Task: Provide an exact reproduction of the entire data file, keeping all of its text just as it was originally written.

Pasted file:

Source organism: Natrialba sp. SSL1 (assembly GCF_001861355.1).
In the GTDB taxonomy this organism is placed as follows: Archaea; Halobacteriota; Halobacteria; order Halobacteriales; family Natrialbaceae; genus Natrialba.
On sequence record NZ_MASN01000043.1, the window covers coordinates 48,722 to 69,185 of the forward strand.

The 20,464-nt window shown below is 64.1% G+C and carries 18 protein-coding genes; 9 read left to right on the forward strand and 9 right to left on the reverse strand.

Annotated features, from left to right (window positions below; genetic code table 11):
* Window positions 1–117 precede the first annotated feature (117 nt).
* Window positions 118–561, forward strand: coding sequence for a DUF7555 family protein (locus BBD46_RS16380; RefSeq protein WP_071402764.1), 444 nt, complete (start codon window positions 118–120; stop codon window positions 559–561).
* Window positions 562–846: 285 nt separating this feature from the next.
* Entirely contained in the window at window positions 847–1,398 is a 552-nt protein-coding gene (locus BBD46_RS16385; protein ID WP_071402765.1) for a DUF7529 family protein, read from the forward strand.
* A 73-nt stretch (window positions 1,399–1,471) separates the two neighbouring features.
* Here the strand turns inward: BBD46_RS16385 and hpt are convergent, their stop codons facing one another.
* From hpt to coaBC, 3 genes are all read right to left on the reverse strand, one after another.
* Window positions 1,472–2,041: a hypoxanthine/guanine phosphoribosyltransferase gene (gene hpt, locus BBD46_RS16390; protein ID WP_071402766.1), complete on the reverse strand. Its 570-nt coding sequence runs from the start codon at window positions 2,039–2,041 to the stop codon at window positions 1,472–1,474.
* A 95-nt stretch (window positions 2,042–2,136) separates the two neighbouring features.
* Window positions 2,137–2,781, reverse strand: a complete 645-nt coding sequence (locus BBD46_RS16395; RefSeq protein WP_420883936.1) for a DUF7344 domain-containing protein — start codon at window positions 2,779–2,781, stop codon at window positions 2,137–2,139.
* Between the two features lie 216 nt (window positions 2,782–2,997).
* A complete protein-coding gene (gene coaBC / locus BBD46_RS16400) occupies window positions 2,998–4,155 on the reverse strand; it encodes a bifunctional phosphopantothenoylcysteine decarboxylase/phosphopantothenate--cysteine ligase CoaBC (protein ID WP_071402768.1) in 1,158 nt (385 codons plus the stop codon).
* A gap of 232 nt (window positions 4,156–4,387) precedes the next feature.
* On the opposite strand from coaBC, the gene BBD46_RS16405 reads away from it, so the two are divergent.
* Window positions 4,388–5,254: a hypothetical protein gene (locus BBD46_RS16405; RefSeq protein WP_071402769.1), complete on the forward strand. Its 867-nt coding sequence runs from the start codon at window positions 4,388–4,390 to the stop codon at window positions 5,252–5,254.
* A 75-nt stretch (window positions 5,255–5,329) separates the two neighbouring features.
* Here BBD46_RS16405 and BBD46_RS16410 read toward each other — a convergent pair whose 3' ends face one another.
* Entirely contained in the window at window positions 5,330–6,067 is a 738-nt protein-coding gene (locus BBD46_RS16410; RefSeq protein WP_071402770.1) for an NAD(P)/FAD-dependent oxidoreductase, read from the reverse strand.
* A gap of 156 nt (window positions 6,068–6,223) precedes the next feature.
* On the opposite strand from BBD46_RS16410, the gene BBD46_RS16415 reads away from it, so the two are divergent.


Source organism: Natrialba sp. SSL1 (assembly GCF_001861355.1).
In the GTDB taxonomy this organism is placed as follows: Archaea; Halobacteriota; Halobacteria; order Halobacteriales; family Natrialbaceae; genus Natrialba.
On sequence record NZ_MASN01000043.1, the window covers coordinates 48,722 to 69,185 of the forward strand.

The 20,464-nt window shown below is 64.1% G+C and carries 18 protein-coding genes; 9 read left to right on the forward strand and 9 right to left on the reverse strand.

Annotated features, from left to right (window positions below; genetic code table 11):
* Window positions 1–117 precede the first annotated feature (117 nt).
* Window positions 118–561, forward strand: coding sequence for a DUF7555 family protein (locus BBD46_RS16380; RefSeq protein WP_071402764.1), 444 nt, complete (start codon window positions 118–120; stop codon window positions 559–561).
* Window positions 562–846: 285 nt separating this feature from the next.
* Entirely contained in the window at window positions 847–1,398 is a 552-nt protein-coding gene (locus BBD46_RS16385; protein ID WP_071402765.1) for a DUF7529 family protein, read from the forward strand.
* A 73-nt stretch (window positions 1,399–1,471) separates the two neighbouring features.
* Here the strand turns inward: BBD46_RS16385 and hpt are convergent, their stop codons facing one another.
* From hpt to coaBC, 3 genes are all read right to left on the reverse strand, one after another.
* Window positions 1,472–2,041: a hypoxanthine/guanine phosphoribosyltransferase gene (gene hpt, locus BBD46_RS16390; protein ID WP_071402766.1), complete on the reverse strand. Its 570-nt coding sequence runs from the start codon at window positions 2,039–2,041 to the stop codon at window positions 1,472–1,474.
* A 95-nt stretch (window positions 2,042–2,136) separates the two neighbouring features.
* Window positions 2,137–2,781, reverse strand: a complete 645-nt coding sequence (locus BBD46_RS16395; RefSeq protein WP_420883936.1) for a DUF7344 domain-containing protein — start codon at window positions 2,779–2,781, stop codon at window positions 2,137–2,139.
* Between the two features lie 216 nt (window positions 2,782–2,997).
* A complete protein-coding gene (gene coaBC / locus BBD46_RS16400) occupies window positions 2,998–4,155 on the reverse strand; it encodes a bifunctional phosphopantothenoylcysteine decarboxylase/phosphopantothenate--cysteine ligase CoaBC (protein ID WP_071402768.1) in 1,158 nt (385 codons plus the stop codon).
* A gap of 232 nt (window positions 4,156–4,387) precedes the next feature.
* On the opposite strand from coaBC, the gene BBD46_RS16405 reads away from it, so the two are divergent.
* Window positions 4,388–5,254: a hypothetical protein gene (locus BBD46_RS16405; RefSeq protein WP_071402769.1), complete on the forward strand. Its 867-nt coding sequence runs from the start codon at window positions 4,388–4,390 to the stop codon at window positions 5,252–5,254.
* A 75-nt stretch (window positions 5,255–5,329) separates the two neighbouring features.
* Here BBD46_RS16405 and BBD46_RS16410 read toward each other — a convergent pair whose 3' ends face one another.
* Entirely contained in the window at window positions 5,330–6,067 is a 738-nt protein-coding gene (locus BBD46_RS16410; RefSeq protein WP_071402770.1) for an NAD(P)/FAD-dependent oxidoreductase, read from the reverse strand.
* A gap of 156 nt (window positions 6,068–6,223) precedes the next feature.
* On the opposite strand from BBD46_RS16410, the gene BBD46_RS16415 reads away from it, so the two are divergent.